The central argument of this case has two key arguments, euthanasia and fertility control. The official position of the Colombian Ministry of the Environment and Sustainable Development alongside CONARE (The regional autonomous corporation of the Negro and Nare River) is that the focus should be on the removal of the hippos from the ecosystem via euthanasia through yearly culls (Animal Balance 2021). The NGO Animal Balance brought forward the argument of fertility control via the use of the drug PZP (Porcine Zona Pellucida). The drug in question is currently used in zoos to control hippo fertility with it being effective for around 8 months before further doses are needed. In 2022, the case would begin the evidence-gathering phase regarding these two perspectives (in addition to possible further solutions).
However, on the 15th of October 2021, a case was brought to the United States before the district court for the southern district of Ohio (captioned case: Community of Hippopotamuses Living in the Magdalena River, Applicant, To Issue Subpoenas For The Taking of Depositions Pursuant to 28 U.S.C. § 1782. No. 1:21-mc-00023-TSB-KLL. (Sparks and Flint 2021)). This was due to representatives claiming that although evidence has been submitted to the Colombian court (Before 2022), the defendant argued that this has been ignored by the court judge and as such is depriving the hippos of a solution that preserves their lives. The case itself has garnered a wide array of international media attention with headlines such as “Pablo Escobar’s ‘cocaine hippos’ are people too, US court rules’ and “Pablo Escobar’s “cocaine hippos” are legally people, U.S judge rules” (CBS 2021; Associated Press 2021), this was not the reality of the situation. This confusion came from an article produced by the Animal Legal Defence Fund (ALDF) which argued that the court had recognised hippos as legal/interested persons for the first time in a U.S Court (ALDF 2021). The case itself was an application by two lawyers for an order to take the testimony of two U.S. witnesses for the Colombian administrative case to support the application of the hippos for an order pursuant to conduct discovery for use in foreign proceedings. The discovery is to explore the viability of solutions other than euthanasia of the species to be then used via the submission of documents and deposition of experts to be used as evidence in an attempt to persuade the Colombian authorities to explore alternative solutions that both resolve the issue and respect the interest of the hippos.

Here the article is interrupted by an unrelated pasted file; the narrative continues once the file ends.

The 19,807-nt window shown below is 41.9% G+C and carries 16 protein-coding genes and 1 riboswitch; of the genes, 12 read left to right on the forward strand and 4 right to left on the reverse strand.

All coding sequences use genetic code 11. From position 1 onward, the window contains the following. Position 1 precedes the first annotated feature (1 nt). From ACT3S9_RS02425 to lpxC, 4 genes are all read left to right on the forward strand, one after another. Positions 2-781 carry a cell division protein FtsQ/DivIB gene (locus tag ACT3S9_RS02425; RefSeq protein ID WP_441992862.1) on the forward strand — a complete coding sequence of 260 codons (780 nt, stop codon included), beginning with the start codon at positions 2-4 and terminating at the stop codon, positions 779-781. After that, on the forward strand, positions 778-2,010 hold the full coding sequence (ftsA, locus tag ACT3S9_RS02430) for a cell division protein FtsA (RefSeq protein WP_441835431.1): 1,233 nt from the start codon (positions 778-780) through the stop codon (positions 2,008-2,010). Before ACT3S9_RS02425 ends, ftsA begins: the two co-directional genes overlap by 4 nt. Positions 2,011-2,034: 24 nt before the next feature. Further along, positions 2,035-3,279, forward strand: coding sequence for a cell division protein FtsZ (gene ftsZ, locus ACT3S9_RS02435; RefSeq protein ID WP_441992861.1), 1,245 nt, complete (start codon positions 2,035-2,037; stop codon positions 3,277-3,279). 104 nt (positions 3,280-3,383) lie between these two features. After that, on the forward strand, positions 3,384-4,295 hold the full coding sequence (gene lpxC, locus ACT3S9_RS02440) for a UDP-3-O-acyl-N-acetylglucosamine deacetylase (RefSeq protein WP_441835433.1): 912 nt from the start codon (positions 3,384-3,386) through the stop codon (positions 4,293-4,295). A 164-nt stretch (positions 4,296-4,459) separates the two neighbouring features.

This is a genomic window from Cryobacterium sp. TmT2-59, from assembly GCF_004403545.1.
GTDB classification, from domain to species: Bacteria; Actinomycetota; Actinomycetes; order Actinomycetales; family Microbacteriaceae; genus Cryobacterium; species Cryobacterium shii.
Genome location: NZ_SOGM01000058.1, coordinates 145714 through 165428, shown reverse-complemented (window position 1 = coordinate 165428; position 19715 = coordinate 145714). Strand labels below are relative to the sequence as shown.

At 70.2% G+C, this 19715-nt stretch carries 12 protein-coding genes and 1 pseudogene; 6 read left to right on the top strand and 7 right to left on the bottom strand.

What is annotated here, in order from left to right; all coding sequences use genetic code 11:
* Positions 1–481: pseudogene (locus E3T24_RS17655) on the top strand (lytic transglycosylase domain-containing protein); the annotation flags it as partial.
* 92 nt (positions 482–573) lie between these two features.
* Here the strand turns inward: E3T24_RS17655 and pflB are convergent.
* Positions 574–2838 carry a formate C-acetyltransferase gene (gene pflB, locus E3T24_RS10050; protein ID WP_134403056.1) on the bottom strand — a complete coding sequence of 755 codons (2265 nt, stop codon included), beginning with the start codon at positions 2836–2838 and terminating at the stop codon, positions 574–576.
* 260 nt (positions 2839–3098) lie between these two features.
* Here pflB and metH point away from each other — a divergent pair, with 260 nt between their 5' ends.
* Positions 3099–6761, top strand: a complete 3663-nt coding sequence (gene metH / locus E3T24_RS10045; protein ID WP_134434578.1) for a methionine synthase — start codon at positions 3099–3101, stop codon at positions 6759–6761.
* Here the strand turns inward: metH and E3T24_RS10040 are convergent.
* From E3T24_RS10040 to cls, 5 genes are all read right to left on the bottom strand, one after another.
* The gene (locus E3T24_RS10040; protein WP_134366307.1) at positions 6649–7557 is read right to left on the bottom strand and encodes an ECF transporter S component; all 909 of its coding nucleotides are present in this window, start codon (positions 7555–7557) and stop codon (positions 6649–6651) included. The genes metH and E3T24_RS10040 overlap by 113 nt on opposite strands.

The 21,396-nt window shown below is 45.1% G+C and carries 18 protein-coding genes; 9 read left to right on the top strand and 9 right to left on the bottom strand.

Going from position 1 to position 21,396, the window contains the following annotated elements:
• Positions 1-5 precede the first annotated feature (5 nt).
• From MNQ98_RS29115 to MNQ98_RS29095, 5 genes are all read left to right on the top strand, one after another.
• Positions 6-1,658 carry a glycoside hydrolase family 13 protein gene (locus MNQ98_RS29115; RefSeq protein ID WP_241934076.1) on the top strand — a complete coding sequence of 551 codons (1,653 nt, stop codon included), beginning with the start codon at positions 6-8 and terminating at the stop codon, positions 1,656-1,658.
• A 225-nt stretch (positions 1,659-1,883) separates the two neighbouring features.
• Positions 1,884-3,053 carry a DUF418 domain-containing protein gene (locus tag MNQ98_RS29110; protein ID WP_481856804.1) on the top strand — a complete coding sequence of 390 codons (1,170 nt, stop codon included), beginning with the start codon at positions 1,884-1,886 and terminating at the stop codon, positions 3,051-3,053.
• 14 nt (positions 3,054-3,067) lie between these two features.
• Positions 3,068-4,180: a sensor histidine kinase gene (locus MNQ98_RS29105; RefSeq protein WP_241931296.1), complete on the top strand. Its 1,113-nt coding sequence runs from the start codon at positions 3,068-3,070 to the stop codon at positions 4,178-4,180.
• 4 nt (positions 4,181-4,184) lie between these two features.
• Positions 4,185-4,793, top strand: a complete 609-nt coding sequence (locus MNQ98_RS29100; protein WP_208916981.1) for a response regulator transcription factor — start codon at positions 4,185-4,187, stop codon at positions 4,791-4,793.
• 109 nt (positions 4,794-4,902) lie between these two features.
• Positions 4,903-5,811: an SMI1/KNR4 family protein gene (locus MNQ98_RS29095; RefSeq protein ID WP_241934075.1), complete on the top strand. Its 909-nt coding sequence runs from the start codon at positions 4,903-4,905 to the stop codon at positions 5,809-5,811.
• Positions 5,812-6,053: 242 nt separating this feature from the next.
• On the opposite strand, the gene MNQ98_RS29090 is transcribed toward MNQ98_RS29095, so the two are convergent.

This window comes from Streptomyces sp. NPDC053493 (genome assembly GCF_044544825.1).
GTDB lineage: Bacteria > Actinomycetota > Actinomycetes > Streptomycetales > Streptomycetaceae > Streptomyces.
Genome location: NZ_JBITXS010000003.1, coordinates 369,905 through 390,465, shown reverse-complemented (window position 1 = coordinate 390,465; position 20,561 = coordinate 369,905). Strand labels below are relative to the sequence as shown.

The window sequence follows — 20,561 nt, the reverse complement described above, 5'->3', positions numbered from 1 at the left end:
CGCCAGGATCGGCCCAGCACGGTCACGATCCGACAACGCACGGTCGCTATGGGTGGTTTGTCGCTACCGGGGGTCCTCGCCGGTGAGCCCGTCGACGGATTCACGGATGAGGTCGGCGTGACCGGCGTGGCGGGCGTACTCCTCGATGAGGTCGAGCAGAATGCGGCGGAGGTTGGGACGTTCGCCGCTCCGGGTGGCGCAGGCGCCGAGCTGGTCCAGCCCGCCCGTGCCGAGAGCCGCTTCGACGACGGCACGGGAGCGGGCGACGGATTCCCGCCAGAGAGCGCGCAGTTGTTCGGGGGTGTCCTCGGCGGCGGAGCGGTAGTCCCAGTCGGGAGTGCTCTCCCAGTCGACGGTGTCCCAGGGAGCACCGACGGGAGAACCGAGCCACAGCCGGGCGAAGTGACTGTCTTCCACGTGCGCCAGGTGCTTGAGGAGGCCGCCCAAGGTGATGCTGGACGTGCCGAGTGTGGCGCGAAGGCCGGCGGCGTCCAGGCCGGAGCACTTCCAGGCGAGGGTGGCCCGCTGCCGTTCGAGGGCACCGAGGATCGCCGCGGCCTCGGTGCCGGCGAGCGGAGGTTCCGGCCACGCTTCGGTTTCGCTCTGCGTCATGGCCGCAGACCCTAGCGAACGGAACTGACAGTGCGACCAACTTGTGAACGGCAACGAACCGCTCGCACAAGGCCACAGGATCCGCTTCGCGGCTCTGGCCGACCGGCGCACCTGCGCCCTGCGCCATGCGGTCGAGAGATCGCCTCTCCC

Evidence provided to the Ohio court is to be submitted within the evidentiary phase of the Cundinamarca administrative court case as evidence to help formulate a decision as to how the growing hippo population will be managed and controlled. The court will take this alongside wider evidence to decide how best to manage the hippo population within Colombia.

6. Euthanasia vs. Fertility Control